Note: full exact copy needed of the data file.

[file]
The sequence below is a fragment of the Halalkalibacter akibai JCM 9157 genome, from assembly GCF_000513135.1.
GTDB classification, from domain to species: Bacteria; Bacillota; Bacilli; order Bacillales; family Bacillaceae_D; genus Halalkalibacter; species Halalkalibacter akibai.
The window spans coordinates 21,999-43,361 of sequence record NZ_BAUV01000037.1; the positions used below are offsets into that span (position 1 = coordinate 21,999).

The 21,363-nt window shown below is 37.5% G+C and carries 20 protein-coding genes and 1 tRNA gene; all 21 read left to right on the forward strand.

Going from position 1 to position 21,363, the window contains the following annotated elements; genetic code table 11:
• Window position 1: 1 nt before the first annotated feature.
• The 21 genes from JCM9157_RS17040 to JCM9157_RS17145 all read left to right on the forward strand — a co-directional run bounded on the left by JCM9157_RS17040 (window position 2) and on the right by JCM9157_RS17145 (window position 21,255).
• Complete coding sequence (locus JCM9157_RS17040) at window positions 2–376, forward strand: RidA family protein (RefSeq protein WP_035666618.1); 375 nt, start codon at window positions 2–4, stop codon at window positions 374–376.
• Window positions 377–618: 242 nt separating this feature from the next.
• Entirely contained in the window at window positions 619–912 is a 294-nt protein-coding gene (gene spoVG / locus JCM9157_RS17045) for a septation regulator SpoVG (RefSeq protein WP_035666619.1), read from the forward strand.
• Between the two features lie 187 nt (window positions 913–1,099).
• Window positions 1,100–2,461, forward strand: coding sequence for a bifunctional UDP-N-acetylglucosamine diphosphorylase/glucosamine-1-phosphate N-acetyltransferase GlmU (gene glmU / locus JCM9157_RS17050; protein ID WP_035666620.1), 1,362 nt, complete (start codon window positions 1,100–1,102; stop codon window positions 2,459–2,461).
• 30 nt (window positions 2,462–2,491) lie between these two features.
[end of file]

The sequence below is a fragment of the Halalkalibacter akibai JCM 9157 genome, from assembly GCF_000513135.1.
GTDB classification, from domain to species: Bacteria; Bacillota; Bacilli; order Bacillales; family Bacillaceae_D; genus Halalkalibacter; species Halalkalibacter akibai.
The window spans coordinates 21,999-43,361 of sequence record NZ_BAUV01000037.1; the positions used below are offsets into that span (position 1 = coordinate 21,999).

The 21,363-nt window shown below is 37.5% G+C and carries 20 protein-coding genes and 1 tRNA gene; all 21 read left to right on the forward strand.

Going from position 1 to position 21,363, the window contains the following annotated elements; genetic code table 11:
• Window position 1: 1 nt before the first annotated feature.
• The 21 genes from JCM9157_RS17040 to JCM9157_RS17145 all read left to right on the forward strand — a co-directional run bounded on the left by JCM9157_RS17040 (window position 2) and on the right by JCM9157_RS17145 (window position 21,255).
• Complete coding sequence (locus JCM9157_RS17040) at window positions 2–376, forward strand: RidA family protein (RefSeq protein WP_035666618.1); 375 nt, start codon at window positions 2–4, stop codon at window positions 374–376.
• Window positions 377–618: 242 nt separating this feature from the next.
• Entirely contained in the window at window positions 619–912 is a 294-nt protein-coding gene (gene spoVG / locus JCM9157_RS17045) for a septation regulator SpoVG (RefSeq protein WP_035666619.1), read from the forward strand.
• Between the two features lie 187 nt (window positions 913–1,099).
• Window positions 1,100–2,461, forward strand: coding sequence for a bifunctional UDP-N-acetylglucosamine diphosphorylase/glucosamine-1-phosphate N-acetyltransferase GlmU (gene glmU / locus JCM9157_RS17050; protein ID WP_035666620.1), 1,362 nt, complete (start codon window positions 1,100–1,102; stop codon window positions 2,459–2,461).
• 30 nt (window positions 2,462–2,491) lie between these two features.